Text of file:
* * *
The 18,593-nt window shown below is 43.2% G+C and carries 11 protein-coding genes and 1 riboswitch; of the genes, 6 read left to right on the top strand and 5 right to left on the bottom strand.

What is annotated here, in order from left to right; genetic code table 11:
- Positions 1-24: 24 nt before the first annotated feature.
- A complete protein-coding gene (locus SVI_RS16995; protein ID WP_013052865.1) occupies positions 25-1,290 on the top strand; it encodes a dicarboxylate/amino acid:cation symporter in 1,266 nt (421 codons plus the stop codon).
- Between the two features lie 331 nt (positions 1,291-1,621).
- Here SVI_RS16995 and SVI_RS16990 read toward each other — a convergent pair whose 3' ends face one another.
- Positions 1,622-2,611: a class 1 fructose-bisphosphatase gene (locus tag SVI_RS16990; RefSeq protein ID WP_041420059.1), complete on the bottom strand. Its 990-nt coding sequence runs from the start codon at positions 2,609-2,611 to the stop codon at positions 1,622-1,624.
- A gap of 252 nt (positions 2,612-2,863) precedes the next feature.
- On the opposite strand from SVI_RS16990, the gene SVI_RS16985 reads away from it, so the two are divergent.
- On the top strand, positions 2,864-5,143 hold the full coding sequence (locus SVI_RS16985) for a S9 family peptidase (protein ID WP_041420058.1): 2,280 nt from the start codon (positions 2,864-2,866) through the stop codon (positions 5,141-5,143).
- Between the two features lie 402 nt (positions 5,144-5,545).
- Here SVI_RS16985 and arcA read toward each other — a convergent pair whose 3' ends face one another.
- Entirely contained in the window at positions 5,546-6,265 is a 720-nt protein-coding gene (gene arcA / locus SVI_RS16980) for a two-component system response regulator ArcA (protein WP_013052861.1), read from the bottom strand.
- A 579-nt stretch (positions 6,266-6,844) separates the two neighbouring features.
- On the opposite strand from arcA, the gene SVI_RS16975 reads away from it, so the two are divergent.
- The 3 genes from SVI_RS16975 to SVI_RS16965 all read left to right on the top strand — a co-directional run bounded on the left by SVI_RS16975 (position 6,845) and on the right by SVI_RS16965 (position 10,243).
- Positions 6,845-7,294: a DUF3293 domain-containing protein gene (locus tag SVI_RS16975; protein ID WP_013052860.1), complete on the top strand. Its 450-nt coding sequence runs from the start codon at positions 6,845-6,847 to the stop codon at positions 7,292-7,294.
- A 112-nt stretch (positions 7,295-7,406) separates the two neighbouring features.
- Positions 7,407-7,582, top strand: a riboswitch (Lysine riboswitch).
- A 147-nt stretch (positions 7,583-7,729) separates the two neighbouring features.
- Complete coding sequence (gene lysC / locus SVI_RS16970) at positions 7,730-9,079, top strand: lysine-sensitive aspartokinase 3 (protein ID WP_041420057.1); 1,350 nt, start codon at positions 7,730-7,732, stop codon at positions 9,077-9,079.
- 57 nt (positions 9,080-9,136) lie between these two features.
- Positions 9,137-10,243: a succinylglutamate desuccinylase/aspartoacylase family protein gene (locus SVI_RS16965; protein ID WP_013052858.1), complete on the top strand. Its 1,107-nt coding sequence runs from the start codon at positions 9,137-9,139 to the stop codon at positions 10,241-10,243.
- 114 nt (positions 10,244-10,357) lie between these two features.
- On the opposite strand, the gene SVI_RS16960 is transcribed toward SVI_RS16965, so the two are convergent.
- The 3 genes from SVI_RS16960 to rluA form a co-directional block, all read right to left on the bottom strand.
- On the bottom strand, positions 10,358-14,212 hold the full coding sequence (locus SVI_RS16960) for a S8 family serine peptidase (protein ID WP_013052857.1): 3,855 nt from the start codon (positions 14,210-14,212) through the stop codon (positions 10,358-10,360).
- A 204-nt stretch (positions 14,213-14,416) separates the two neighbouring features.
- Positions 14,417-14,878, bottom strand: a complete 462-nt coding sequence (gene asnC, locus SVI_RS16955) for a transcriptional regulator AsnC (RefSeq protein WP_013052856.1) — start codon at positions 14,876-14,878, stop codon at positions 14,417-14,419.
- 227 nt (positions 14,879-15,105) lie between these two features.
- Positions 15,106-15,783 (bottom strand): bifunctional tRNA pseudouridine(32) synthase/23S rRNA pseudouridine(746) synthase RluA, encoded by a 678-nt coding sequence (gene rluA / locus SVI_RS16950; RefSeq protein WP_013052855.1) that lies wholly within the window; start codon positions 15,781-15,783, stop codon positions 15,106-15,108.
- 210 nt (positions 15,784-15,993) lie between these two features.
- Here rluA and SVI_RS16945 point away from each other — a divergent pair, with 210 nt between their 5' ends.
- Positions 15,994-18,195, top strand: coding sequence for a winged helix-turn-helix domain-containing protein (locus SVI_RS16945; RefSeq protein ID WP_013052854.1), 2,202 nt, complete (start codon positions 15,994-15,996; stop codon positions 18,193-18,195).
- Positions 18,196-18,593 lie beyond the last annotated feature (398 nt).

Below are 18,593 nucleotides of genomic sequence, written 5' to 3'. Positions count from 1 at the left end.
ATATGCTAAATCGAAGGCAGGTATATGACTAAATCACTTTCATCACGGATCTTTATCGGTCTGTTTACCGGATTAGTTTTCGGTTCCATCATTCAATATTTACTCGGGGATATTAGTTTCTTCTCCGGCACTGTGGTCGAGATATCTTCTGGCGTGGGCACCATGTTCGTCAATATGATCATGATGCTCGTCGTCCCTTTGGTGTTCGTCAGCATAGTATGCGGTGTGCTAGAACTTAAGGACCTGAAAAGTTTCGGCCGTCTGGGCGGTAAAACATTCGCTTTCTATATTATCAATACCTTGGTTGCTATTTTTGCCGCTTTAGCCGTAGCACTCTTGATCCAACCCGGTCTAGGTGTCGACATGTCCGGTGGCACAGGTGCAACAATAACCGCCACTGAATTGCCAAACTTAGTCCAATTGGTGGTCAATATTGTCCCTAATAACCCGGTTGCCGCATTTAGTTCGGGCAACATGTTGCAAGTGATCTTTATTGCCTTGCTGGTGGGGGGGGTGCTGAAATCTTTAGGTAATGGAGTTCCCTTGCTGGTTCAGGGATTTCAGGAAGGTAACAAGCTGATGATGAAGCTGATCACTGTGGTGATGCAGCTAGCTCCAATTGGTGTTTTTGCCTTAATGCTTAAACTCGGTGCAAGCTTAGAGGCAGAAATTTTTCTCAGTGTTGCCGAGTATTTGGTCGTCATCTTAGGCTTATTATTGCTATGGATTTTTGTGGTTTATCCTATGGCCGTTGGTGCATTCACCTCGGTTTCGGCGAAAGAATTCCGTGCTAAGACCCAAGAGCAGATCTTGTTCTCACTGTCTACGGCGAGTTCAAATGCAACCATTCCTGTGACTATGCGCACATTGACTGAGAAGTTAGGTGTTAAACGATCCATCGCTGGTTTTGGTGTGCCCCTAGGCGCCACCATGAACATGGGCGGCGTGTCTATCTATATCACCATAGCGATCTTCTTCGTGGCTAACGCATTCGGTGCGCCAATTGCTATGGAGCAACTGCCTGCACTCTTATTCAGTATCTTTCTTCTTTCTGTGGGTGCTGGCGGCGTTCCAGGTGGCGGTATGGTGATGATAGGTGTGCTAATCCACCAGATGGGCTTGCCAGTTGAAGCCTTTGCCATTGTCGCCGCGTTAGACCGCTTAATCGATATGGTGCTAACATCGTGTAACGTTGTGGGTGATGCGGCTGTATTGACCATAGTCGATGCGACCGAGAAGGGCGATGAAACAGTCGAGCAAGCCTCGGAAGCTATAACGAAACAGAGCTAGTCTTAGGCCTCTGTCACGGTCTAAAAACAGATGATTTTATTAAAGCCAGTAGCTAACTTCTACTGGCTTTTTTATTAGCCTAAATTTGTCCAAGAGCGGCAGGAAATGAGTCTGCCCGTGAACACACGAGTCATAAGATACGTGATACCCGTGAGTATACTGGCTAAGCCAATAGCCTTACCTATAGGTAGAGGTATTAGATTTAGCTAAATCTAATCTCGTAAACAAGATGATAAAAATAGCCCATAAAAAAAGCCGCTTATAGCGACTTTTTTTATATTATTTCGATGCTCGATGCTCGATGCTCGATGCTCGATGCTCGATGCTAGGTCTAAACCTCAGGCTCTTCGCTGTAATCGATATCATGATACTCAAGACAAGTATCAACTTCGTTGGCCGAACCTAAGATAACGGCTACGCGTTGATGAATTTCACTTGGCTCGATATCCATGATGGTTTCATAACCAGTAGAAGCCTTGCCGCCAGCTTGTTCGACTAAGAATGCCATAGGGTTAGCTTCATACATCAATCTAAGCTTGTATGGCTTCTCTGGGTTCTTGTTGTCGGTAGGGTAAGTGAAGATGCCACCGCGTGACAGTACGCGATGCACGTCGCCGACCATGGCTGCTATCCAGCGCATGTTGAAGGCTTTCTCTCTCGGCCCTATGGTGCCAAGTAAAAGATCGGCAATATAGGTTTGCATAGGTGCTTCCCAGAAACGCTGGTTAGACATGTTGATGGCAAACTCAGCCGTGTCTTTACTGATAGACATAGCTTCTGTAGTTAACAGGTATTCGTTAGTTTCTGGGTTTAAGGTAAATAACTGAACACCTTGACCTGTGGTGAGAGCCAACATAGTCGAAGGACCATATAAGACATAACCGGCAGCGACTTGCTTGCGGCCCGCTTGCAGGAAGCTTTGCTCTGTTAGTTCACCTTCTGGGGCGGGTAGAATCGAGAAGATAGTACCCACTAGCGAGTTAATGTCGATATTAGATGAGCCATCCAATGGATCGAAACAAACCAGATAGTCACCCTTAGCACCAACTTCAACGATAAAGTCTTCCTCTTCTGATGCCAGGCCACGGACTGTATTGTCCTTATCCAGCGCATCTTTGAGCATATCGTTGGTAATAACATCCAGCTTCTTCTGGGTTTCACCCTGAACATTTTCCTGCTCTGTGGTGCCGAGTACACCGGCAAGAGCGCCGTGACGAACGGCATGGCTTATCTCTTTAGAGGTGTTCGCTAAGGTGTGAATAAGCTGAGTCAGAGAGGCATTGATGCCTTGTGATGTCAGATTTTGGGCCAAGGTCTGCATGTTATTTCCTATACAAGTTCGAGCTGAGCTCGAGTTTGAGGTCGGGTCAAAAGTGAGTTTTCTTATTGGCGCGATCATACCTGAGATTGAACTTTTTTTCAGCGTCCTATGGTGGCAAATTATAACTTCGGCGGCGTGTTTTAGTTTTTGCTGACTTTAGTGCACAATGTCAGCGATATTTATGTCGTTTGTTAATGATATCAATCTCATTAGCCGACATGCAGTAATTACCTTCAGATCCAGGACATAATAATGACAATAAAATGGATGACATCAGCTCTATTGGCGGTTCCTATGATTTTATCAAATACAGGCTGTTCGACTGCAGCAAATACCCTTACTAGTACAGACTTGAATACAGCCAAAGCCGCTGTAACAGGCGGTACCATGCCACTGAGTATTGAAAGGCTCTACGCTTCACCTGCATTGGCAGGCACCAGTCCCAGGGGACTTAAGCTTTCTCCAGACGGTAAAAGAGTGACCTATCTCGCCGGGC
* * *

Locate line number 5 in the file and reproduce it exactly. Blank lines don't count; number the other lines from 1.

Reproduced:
- Between the two features lie 331 nt (positions 1,291-1,621).